Enthralling Books: Do Androids Dream of Electric Sheep?

This is one in a series of essays about enthralling books. I asked my friends and colleagues to recommend a book that took over their life. I told them the book didn't have to be a literary masterpiece. The only thing that mattered was that the book captivated them and carried them into the world within its pages, making them ignore the world around them. I asked: "Did you shirk responsibilities so you could read it? Did you call in sick? Did you read it until dawn? That's the book I want you to tell us about!" See all the essays in the Enthralling Book series here. — Mark

I’ve been a pretty serious Dick-head ever since a roommate gave me a copy of A Scanner Darkly 20 years ago. The drugs and dystopian SF hooked me. But it wasn’t until a few years later, in college at the University of Hawaii, that I discovered Philip K. Dick’s literary merit, a discovery that forever altered the course of my life.

I was buying books for an American Lit class: Frederick Douglass, Ben Franklin, Mark Twain, nothing I was particularly excited about reading, but then, in the next shelf over, with the books for another section of the very same class, I see Dick’s Do Androids Dream of Electric Sheep? — as assigned reading. You know, the book Blade Runner is based on?

Like the movie, the novel features Rick Deckard (ever notice how his name sounds like the philosopher Rene Descartes?) who’s been recruited to ‘retire’ six androids in a single day. Spurred on by a nagging wife and a ‘mood organ’ that keeps him in his business-like manner, Deckard hits the mean, post-apocalyptic streets of San Francisco in search of some of the most dangerous machines ever conceived of by man.

I dropped the boring section of the class the next day. Little did I know, my new professor, Robert Onopa, would connect Dick’s novel to some of the most influential American literature of the 20th century including T.S. Eliot’s “The Waste Land” and F. Scott Fitzgerald’s The Great Gatsby, and, in the process, save me from an existential crisis that threatened to swallow me whole.

You see, in each of those works (Fitzgerald was trying to duplicate the effect of Eliot’s poem in prose form) emotional connection is the antidote to the angst and ennui that ensnare the characters in the freshly secular 20th century.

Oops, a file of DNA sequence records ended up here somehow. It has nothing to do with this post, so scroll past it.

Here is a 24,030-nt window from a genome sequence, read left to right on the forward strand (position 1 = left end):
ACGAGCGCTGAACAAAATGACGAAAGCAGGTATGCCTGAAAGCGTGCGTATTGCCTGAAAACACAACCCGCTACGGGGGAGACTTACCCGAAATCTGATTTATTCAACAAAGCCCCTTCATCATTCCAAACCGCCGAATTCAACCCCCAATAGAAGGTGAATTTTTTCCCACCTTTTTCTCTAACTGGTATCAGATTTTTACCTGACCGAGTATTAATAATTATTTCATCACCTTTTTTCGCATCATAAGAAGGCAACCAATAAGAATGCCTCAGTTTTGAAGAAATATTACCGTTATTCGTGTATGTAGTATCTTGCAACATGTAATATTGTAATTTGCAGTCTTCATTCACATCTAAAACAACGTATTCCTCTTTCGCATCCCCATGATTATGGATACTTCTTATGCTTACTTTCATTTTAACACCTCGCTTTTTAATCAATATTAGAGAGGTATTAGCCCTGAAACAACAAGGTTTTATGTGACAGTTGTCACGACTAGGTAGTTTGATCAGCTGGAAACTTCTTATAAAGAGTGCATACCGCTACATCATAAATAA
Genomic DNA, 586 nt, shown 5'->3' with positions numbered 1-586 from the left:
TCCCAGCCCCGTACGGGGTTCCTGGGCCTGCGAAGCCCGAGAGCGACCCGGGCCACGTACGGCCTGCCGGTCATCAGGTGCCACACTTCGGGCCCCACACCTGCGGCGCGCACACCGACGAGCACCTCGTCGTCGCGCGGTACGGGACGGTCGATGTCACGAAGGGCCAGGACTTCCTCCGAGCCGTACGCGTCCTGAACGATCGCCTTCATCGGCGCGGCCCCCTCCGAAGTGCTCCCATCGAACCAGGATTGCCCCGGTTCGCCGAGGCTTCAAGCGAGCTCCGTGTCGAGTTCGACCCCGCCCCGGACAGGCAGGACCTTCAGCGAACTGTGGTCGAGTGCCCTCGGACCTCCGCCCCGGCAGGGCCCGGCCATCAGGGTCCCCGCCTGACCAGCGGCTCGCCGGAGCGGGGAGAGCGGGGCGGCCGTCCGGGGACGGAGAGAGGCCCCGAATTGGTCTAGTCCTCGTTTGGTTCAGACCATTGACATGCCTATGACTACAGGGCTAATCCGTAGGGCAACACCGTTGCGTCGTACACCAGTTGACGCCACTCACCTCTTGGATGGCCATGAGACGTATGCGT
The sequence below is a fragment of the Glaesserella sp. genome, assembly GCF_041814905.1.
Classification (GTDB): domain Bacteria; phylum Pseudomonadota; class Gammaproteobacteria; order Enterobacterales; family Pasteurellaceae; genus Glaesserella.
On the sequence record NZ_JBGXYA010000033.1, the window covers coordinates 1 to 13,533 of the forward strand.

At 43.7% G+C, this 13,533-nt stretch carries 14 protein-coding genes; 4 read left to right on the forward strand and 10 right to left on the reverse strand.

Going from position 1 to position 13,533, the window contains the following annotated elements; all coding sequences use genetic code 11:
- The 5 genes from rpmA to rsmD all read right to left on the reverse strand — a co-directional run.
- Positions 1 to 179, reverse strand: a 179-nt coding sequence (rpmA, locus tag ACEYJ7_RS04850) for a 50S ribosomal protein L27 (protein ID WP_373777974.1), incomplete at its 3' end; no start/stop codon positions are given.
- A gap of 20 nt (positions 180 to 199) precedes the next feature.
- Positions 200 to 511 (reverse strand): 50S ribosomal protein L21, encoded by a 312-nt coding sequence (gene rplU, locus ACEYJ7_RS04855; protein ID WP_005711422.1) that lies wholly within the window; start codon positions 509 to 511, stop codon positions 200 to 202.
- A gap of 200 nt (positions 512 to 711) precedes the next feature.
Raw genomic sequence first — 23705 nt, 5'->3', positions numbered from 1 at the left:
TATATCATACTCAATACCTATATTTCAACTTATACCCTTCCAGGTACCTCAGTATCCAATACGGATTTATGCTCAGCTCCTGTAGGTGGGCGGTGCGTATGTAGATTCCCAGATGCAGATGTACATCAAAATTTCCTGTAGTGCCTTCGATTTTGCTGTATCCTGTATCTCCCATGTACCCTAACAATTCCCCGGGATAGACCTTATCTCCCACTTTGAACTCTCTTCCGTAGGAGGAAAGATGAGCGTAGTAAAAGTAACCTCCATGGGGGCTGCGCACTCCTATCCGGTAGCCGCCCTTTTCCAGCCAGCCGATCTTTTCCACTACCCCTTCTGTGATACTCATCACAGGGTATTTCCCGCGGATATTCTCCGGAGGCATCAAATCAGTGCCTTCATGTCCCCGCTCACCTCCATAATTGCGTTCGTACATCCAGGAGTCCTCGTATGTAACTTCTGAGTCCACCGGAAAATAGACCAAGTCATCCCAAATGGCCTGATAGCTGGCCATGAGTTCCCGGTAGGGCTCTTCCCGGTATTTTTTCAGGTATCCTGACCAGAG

Suffering a serious case of self-involvement at the time, I was sinking, lost in the big questions. Try as I might, I couldn’t come up with any good answers, and worse, I didn’t feel any real connection to the people around me. I was having trouble mustering the energy to make it through my days.

We started with Eliot’s “Waste Land,” one of the most difficult poems ever. But like a good mountain, Eliot’s pastiche rewards summiting. In Eliot’s wasteland, sympathy and compassion are the measures of our existence:

[…]what have we given?
My friend, blood shaking my heart
The awful daring of a moment's surrender
Which an age of prudence can never retract
By this, and this only, we have existed

Eliot’s saying that really living involves making ourselves vulnerable, caring about those around us enough that we give them the power to hurt us. In Fitzgerald’s novel, the love Gatsby has for Daisy gives his first-world problems a Fight Club-sized kick in the ass, snapping him unwittingly into a real life lived vibrantly.

And then in Do Androids Dream of Electric Sheep?, Dick literalized this figurative connection between emotional connectedness and being human — by inventing a protagonist who tests humanness through empathy. My mind wasn’t just blown — I had been rebooted.

Deckard can’t see the androids as people; they are things, its, to him, but like Huck came to realize about Jim as they floated downstream a century earlier, once you spend a little time with these folks, the distinctions of definition disappear pretty quickly.

And did you ever notice, the Voight-Kampff test (the test Deckard gives to determine humanity) doesn’t really use questions? Rather, Deckard describes a scene and the subject of the test reacts to it. There’s a really important lesson here: literature is our Voight-Kampff test, and it helps us to be human.

Can you feel something when the protagonist in the novel is in danger? When he succeeds? Reading strengthens what clinicians call ‘empathic imagination’ — the ability to imagine the situation of another. Once I had a little empathic imagination, I was able to see that we were all in the same boat, and that the people around me, by the virtue of their own plight, were deserving of my love and devotion.

As if that weren’t enough, when I looked close, there was a Voight-Kampff test for me, the reader, right at the beginning of the novel, an obituary about a turtle blinded in a fire. Does the thought of that animal, helpless and suffering, move your VU meters into the red? If not, your ship may be headed for the rocks, the same apathetic disengagement that Shakespeare, and Eliot, and Fitzgerald, and Hemingway, and Vonnegut, on and on, and have been warning us about since forever.

Now I teach Do Androids Dream of Electric Sheep? to college freshmen, have assigned it to probably 1500 students, and yes, that means I’ve read about that many essays on the book. And, still, every time I go back I find something new. But I’m also reminded of an important lesson summed up so brilliantly in a snippet of Matthew Arnold’s poetry Dick knew well:

Ah, love, let us be true

To one another! for the world, which seems

To lie before us like a land of dreams,

So various, so beautiful, so new,

Hath really neither joy, nor love, nor light,

Nor certitude, nor peace, nor help for pain;

And we are here as on a darkling plain

Swept with confused alarms of struggle and flight,

Where ignorant armies clash by night.

Buy Do Androids Dream of Electric Sheep? on Amazon